Now, the next bit of the journey is a tad difficult to describe as the route keeps changing due to the ongoing tube upgrades, but basically walk around the front of Victoria station until you get to Vauxhall Bridge Road.

At the top of the junction is the very distinctive “Little Ben”, a model of the somewhat larger Elizabeth Tower in Parliament. Installed in 1892, and recently restored, a quirk was lost in the restoration.

It used to be a meeting point for French visitors heading home, so the clock was fixed at British Summer Time, so that in winter months, it showed the correct time, for Paris.

But since the restoration, it now follows British time, which means it’s lost its French link during the winter months.

Anyway, head down Vauxhall Bridge Road, and it’s likely that we’re following the line of the wall, although only by coincidence, as all trace of it had vanished long before this road was built. The second turning on the left is Rochester Row, and pause here.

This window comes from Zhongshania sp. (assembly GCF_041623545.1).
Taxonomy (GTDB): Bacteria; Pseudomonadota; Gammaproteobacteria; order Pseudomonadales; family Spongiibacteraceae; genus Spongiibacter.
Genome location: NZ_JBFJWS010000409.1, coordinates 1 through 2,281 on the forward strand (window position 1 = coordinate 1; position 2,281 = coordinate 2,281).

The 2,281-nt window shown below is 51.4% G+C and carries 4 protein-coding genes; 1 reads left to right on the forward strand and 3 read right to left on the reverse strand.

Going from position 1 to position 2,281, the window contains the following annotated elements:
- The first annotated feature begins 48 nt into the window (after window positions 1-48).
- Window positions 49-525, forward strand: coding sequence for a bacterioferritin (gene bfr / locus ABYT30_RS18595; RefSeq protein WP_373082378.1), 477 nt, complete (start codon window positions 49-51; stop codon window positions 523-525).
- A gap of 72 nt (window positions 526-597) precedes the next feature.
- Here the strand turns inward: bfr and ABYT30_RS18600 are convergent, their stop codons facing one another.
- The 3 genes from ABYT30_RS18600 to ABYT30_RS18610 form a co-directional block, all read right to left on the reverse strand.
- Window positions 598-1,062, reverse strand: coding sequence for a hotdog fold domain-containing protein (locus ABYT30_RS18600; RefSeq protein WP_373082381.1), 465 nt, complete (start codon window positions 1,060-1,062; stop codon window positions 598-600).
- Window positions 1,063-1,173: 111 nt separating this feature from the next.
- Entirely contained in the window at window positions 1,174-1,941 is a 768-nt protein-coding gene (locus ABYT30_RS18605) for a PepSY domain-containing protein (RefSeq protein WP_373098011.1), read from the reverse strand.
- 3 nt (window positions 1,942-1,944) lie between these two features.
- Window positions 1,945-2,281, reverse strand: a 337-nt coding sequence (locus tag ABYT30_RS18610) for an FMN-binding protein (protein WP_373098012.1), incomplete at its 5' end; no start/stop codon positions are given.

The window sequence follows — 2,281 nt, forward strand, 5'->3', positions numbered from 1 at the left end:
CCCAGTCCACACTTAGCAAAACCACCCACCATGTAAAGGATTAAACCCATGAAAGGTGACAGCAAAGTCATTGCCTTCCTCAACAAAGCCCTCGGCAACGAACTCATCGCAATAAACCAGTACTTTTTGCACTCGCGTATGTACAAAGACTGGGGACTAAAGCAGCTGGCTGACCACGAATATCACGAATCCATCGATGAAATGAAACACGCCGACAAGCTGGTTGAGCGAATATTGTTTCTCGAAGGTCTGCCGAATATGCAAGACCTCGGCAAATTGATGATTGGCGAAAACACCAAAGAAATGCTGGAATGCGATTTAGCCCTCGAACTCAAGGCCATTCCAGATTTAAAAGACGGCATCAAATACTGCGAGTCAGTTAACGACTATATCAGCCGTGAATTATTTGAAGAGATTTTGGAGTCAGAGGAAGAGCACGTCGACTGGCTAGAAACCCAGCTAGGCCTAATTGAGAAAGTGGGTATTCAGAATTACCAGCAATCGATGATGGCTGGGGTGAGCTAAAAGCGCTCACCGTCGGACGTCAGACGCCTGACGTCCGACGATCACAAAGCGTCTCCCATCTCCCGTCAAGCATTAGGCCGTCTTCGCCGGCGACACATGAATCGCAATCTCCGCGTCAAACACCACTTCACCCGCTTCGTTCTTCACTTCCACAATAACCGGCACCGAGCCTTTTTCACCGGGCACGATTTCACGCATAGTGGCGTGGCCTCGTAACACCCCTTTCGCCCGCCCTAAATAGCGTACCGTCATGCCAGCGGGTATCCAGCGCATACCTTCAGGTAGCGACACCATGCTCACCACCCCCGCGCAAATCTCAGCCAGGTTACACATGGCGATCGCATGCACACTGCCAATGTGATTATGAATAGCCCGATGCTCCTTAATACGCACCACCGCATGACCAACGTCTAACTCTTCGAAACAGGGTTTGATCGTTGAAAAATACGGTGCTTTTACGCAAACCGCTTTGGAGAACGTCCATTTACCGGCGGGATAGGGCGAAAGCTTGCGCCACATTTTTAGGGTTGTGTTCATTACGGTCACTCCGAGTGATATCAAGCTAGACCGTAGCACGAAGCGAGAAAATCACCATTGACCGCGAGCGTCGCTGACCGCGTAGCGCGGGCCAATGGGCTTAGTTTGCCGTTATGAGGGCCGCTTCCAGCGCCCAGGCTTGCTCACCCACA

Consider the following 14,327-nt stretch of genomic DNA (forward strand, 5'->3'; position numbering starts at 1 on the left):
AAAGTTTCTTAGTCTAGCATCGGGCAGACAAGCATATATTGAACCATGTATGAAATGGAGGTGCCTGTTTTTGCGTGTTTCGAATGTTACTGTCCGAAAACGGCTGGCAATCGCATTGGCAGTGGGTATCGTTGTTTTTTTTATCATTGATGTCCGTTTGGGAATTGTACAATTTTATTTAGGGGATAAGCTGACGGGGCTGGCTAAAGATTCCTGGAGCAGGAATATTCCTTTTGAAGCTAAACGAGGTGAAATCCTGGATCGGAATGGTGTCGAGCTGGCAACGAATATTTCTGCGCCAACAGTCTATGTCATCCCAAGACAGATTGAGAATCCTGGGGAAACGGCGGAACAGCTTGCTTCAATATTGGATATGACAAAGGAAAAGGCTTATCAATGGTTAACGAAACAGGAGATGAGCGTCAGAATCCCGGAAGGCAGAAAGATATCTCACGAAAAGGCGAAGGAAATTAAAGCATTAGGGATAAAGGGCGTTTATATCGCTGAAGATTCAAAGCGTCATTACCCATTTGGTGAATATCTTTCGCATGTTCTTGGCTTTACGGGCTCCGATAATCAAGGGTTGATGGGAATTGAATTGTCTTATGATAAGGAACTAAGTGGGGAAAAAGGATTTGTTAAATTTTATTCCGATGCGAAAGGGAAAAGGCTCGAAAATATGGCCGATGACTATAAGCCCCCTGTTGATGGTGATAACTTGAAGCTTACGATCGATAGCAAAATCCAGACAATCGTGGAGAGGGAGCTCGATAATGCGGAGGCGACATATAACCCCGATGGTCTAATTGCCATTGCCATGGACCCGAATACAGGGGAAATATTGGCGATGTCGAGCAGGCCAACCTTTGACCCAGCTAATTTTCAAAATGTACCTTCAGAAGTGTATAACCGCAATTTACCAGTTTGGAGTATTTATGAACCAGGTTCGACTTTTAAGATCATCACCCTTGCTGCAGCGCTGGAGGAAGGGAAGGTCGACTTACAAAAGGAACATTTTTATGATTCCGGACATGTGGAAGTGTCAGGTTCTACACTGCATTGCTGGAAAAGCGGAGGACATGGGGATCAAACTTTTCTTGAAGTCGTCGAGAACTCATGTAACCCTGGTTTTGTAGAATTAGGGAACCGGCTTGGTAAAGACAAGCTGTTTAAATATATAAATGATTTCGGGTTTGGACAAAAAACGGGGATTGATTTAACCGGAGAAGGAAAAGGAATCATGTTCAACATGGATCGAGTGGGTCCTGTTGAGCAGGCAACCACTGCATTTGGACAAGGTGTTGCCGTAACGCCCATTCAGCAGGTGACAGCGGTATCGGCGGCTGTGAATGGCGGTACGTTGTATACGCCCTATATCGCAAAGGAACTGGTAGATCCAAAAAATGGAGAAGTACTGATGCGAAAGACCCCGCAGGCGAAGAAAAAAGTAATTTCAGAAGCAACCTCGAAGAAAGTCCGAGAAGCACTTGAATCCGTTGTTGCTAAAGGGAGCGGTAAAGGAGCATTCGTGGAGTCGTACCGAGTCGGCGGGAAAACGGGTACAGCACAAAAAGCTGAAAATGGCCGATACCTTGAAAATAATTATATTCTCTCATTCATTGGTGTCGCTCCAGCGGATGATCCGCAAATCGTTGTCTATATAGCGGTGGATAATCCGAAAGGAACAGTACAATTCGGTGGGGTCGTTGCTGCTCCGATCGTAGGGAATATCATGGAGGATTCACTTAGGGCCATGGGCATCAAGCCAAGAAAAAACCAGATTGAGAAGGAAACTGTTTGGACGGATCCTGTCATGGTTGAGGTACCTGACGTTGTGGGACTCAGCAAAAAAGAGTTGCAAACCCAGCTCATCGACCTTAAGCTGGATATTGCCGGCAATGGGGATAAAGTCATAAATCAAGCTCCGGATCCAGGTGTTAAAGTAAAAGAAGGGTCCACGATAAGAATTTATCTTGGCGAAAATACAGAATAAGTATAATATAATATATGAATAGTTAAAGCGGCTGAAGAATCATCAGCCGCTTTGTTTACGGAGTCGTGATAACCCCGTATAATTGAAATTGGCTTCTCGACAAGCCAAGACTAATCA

This is likely to be the site of the fort. It’s difficult to be sure, as there were no indefinable landmarks at the time of the early maps to locate it, and we only know that it was in this area.

However, a few later maps show a distinctive earth disturbance at the end of Rochester Row, which was originally built as a street for alms houses in the middle of fields, stopping right by the mysterious mound.

We can only speculate, but it seems possible that of all the places in the fields, this would be the location of the fort.

Now, remembering that the line of the road is a coincidence, we might as well follow what was probably the route of the defensive wall to the Thames.

I would suggest crossing over the road though, as on the other side is a rather nice church that’s worth poping into if it’s open. Sadly, on my visit a huge video projection screen obscured the altar, but it’s a wonderfully decorated church to spend a moment in.

Carry on to the river, and here, unlike our predecessor, who had to cross by boat, we can walk over the Vauxhall Bridge.

Part 4 tomorrow, or download all 5 articles onto a Kindle device.